First up, what’s in this issue? A total of 15 short stories, a non-fiction piece, a short play, and 11 free-verse poems.
I think the quality and the range of material published in Tincture remains veryhigh. No, not everything in there appeals to me, but I’ve never felt that the lack of appeal for me in any piece was through a deficit in its craft. As usual, I’ll confine my comments in this review to the pieces that really stood out to me personally.
First up, a kind of honourable mention to two stories, Candace Petrik’s “The Dead” and Frank Scozzari’s “Children of the Tides”.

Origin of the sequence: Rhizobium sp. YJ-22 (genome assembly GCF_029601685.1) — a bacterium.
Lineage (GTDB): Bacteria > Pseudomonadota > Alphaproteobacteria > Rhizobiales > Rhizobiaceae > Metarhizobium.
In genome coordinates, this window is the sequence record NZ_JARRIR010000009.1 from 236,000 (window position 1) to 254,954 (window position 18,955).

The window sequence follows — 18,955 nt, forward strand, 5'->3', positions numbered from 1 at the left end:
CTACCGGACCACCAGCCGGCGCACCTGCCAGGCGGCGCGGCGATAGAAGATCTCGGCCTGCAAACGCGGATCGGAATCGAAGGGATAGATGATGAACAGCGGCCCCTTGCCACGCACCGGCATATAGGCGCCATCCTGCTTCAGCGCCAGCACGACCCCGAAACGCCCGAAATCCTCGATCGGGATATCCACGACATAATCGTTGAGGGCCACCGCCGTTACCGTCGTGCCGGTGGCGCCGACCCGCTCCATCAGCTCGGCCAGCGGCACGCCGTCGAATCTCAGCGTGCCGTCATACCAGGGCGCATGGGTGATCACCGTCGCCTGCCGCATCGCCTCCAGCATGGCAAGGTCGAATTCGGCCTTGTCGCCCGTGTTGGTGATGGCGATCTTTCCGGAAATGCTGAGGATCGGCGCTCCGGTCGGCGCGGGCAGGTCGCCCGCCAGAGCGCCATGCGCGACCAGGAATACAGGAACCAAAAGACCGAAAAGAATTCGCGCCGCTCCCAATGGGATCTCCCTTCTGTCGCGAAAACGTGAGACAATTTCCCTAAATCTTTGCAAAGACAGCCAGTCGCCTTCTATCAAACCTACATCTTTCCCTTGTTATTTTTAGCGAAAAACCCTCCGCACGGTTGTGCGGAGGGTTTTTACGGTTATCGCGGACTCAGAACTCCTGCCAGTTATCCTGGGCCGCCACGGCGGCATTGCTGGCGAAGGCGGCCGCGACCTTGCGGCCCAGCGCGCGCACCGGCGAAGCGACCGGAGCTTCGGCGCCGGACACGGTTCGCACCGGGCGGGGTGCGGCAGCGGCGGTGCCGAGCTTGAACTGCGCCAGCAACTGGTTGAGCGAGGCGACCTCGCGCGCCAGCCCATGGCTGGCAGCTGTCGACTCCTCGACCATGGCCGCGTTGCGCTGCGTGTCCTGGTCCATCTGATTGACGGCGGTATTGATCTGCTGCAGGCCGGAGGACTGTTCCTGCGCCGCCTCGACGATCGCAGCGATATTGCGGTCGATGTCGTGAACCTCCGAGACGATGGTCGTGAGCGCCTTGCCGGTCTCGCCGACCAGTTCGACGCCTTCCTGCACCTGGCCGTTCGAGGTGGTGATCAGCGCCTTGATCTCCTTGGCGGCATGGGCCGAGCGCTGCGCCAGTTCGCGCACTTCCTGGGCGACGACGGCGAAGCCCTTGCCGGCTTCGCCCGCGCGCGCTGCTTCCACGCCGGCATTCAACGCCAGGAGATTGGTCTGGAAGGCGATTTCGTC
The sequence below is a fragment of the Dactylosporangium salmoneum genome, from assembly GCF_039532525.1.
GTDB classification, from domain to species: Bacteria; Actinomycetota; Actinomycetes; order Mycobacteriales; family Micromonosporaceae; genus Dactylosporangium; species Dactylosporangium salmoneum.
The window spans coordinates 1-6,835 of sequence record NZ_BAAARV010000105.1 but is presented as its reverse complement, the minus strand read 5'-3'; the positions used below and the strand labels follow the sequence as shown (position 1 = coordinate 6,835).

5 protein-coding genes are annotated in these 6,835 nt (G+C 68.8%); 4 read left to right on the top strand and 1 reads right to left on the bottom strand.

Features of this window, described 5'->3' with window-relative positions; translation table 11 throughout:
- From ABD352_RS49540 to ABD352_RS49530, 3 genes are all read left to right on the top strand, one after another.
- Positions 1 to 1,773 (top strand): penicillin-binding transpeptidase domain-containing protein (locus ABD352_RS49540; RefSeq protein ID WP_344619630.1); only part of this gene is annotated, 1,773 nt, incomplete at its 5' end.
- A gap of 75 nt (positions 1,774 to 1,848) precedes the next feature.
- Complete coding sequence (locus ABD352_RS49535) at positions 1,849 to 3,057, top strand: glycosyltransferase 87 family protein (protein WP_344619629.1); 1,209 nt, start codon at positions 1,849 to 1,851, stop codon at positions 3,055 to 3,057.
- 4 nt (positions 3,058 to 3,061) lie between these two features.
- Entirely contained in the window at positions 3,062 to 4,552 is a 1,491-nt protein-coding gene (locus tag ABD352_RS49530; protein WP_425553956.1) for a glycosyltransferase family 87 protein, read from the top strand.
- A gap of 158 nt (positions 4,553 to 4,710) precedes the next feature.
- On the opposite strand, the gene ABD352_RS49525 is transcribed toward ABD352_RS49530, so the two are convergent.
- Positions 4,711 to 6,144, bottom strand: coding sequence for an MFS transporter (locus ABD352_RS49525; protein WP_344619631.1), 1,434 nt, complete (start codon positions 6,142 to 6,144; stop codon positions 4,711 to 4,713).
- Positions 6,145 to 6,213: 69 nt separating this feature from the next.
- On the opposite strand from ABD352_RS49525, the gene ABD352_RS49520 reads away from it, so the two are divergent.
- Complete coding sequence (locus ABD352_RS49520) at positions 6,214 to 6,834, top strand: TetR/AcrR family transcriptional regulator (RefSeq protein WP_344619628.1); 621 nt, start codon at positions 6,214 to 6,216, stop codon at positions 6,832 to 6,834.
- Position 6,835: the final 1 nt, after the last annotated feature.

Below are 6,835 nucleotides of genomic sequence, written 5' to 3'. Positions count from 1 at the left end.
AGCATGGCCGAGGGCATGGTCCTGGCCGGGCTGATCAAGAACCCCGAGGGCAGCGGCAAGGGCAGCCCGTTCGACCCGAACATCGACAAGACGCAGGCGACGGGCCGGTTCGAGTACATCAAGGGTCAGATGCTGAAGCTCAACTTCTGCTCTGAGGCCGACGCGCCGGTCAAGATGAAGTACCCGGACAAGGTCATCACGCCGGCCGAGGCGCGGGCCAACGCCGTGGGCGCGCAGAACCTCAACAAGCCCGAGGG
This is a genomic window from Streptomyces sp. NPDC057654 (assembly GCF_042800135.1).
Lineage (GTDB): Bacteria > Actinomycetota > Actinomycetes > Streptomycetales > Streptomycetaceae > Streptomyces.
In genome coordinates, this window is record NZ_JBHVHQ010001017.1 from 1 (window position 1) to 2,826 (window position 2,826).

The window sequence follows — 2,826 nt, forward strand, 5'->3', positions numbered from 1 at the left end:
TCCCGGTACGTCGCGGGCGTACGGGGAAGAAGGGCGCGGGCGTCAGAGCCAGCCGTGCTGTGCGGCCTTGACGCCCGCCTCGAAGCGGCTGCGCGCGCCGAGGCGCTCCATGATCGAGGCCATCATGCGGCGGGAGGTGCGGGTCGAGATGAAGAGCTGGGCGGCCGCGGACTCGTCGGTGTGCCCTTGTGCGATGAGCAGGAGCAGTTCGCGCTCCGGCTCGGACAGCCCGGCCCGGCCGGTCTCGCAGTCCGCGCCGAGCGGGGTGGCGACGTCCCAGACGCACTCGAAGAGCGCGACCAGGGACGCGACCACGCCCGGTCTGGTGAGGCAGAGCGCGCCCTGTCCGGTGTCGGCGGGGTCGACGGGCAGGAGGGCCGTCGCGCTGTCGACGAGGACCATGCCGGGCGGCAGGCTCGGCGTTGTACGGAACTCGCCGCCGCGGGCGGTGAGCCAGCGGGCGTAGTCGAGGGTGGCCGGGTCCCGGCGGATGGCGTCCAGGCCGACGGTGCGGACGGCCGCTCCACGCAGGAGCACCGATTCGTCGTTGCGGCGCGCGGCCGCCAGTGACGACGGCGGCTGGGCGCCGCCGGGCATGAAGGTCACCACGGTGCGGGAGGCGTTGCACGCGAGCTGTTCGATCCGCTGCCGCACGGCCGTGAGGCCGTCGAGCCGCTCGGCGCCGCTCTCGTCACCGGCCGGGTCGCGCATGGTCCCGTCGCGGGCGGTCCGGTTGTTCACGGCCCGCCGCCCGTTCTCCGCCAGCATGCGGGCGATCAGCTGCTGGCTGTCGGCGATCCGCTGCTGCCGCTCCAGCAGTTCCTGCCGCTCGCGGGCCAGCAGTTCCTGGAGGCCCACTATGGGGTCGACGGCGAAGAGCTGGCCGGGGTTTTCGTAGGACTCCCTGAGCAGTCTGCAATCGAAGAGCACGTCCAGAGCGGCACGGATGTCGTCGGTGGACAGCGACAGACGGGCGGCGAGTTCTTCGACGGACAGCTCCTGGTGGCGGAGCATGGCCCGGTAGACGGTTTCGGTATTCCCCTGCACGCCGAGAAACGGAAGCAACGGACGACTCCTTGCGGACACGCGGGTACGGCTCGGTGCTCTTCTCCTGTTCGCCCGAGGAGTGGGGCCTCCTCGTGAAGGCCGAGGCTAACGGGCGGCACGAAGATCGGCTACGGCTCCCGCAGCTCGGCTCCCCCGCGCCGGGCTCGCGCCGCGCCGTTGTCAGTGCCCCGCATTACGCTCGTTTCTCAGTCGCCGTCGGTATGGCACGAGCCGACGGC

“The Dead” is a sad portrait of loss, told through the eyes of a child. Beautiful and poignant, my reception of this story was hampered by my never fully buying that I was hearing the inner thoughts of a seven-year-old; it’s something that frequently bothers me when reading stories told from the point of view of very young narrators. I don’t know why something in me insists on this particular piece of verisimilitude, and if you don’t share my hangup, you’ll likely take to this story more than I did; it really is very fine.
Similarly, my appreciation for “Children of the Tides” was hampered by expectations that I was bringing as a reader. The story deals with a surfer swept far from land by ocean currents who is (view spoiler)[led home by ocean animals. (hide spoiler)]